Even though GT was first discovered in T. virens (also described in literature as Gliocladium virens) (Weindling, 1934), few studies have been carried out on GT presence in this species, whose isolates were classified as “Q” strains, if they produced GT and BmGT but not gliovirin or heptelidic acid, or “P” strains, if they produced gliovirin and heptelidic acid but neither GT nor BmGT (Howell et al., 1993).

The role of GT is still debated: in A. fumigatus, it not only is a virulence factor (Sugui et al., 2007), but it also shows a protective role against oxidative stress (Owens et al., 2014); in the biological control agent T. virens, GT is thought to be linked to antagonism (Kubicek et al., 2011).

The gli cluster in T. virens is known to comprise only 8 of the 13 genes reported in A. fumigatus with two putative gliT orthologs (TRIVIDRAFT_138628 and TRIVIDRAFT_31354) and one putative gliZ ortholog (TRIVIDRAFT_191964) located elsewhere in the genome (Mukherjee et al., 2012Vargas et al., 2014). Besides these, to the best of our knowledge, the only other reports on GT-BG in Trichoderma spp. refer to Trichoderma reesei where either a truncated GT cluster with only 8 of the 13 gli genes (Mukherjee et al., 2012) or an ETP gene cluster of 12 genes (Patron et al., 2007) were described; importantly, both reports agreed on the absence of GT production by the T. reesei strains.

Trichoderma isolates are among the most frequently used microorganisms as active principles of commercial biofertilizers and biopesticides, yet nine species among which T. longibrachiatumT. atrovirideT. harzianumT. reesei, and T. viride are infrequent but emergent opportunistic human pathogens (Druzhinina et al., 2008Sandoval-Denis et al., 2014Sautour et al., 2018). Although biopesticides derived from naturally occurring microorganisms are generally considered to provide an environmentally benign pest control option, they may not be entirely free of hazards and consequently require an accurate risk assessment (Konstantinovas et al., 2017Bulgari et al., 2019).

Although GT represents a virulence factor for A. fumigatus, few studies aimed to monitor the presence of GT or the gli biosynthesis genes (GT-BG) in Trichoderma spp.

In the present study, the GT-BG structure in six representative Trichoderma species was obtained, taking advantage of the fact that several genome sequences of Trichoderma species are now available, providing the opportunity to rapidly screen fungal genomes for the presence of the gli cluster and compare its organization between different species. Moreover, the GT biological system was characterized by high-performance liquid chromatography (HPLC) analyses in the agriculturally relevant strains T. virens Gv29-8 and T. afroharzianum T6776 and a useful real-time reverse transcription PCR (RT-PCR) assay was developed ad hoc to follow the expression of their gli genes encoding GliP, GliT, GliA, GliH, GipA, and GtmA in GT permissive conditions.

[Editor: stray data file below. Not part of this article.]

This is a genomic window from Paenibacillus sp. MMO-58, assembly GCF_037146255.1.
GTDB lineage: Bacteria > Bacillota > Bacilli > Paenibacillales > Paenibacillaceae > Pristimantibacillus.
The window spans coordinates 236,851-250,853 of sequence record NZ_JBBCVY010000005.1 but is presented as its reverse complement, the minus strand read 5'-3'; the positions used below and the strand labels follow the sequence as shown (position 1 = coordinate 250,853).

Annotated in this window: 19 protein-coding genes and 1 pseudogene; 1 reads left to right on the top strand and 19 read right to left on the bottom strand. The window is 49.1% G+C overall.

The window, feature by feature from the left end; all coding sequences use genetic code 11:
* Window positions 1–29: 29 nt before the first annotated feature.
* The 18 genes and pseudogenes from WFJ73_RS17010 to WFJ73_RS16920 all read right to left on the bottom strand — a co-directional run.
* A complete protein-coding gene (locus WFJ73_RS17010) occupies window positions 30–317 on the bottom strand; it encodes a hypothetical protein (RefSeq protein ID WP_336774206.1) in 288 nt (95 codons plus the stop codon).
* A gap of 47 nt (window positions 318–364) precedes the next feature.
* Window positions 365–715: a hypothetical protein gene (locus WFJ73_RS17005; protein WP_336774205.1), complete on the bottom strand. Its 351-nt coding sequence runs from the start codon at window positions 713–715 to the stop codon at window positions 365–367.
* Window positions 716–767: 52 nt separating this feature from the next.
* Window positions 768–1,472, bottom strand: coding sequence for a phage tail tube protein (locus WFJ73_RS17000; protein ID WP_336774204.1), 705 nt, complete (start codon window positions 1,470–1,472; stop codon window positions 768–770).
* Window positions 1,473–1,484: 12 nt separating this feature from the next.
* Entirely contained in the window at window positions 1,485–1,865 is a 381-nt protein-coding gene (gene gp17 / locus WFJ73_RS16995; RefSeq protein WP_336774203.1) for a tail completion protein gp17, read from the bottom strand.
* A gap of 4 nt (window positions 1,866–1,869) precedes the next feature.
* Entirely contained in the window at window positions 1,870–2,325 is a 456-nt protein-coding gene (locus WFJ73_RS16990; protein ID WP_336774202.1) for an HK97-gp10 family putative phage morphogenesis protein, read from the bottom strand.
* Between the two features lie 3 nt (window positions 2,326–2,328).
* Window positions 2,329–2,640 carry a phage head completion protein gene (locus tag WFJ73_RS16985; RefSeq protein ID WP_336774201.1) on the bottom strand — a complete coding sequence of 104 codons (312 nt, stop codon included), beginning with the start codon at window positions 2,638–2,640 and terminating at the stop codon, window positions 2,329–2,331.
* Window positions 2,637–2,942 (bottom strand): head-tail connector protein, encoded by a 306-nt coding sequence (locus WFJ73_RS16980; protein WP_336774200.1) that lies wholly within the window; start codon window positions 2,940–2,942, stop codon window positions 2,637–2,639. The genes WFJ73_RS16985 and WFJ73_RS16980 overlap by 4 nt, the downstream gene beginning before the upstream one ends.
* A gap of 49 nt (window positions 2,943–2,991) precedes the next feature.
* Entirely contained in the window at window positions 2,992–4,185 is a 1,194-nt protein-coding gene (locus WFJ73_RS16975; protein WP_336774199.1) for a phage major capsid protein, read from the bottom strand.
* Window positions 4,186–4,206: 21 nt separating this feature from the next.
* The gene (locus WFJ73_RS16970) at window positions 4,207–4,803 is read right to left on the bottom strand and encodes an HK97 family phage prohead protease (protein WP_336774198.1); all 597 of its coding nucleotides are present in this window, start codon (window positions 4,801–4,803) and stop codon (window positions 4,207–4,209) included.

Materials and Methods

Strains and Growth Conditions

The experimental studies were carried out on the biocontrol agent T. virens Gv29-8, a GT-producing strain, and on the plant growth promoter T. harzianum T6776 (Fiorini et al., 2016), recently reclassified as T. afroharzianum T6776 (Kubicek et al., 2019). The fungal strains were routinely cultivated on potato dextrose agar (PDA) or potato dextrose broth (PDB) as specified.

Bioinformatic Analyses of Gliotoxin Biosynthesis Genes

The fungal strains, whose genome sequences were downloaded from the National Center for Biotechnology (NCBI) for the in silico study, are presented in Table 1 with their related abbreviations and other information. A. fumigatus Af293 was used as a reference strain and its annotated genome as query. Different basic local alignment search tool (BLAST) analyses (blastn, tblastn, blastp, blastx) were performed using the Af293 gli cluster gene and protein sequences as a query to further assess content and arrangements of genes in TvGv29-8. Successively, the TvGv29-8 gli genes and protein sequences were also used as references to find the putative orthologous gli genes among Trichoderma spp. For the gliH search, the AfgliH described by Schrettl et al. (2010) was used instead of AFUA_5G10320, a gene annotated as gliH in the NCBI database. The highest scoring and covering hit for each gene was verified by the bidirectional best hits (BBH) approach against Af293 and the other Trichoderma genomes and eventually chosen, identified, and localized on the Trichoderma spp. genomes. Each gene orthology was then verified in the OrthoDB catalog of eukaryotic orthologs provided as an option in NCBI. To clearly distinguish between orthologous genes in A. fumigatusT. virensT. afroharzianumT. harzianumT. reeseiT. gamsii, and T. longibrachiatum, gene designations are preceded, respectively, by the prefix AfgliTvgliTagliThgliTrgliTggli, and Tlgli. The Afgli genes and putative GT-BG of the analyzed Trichoderma strains are listed in Supplementary Table S1.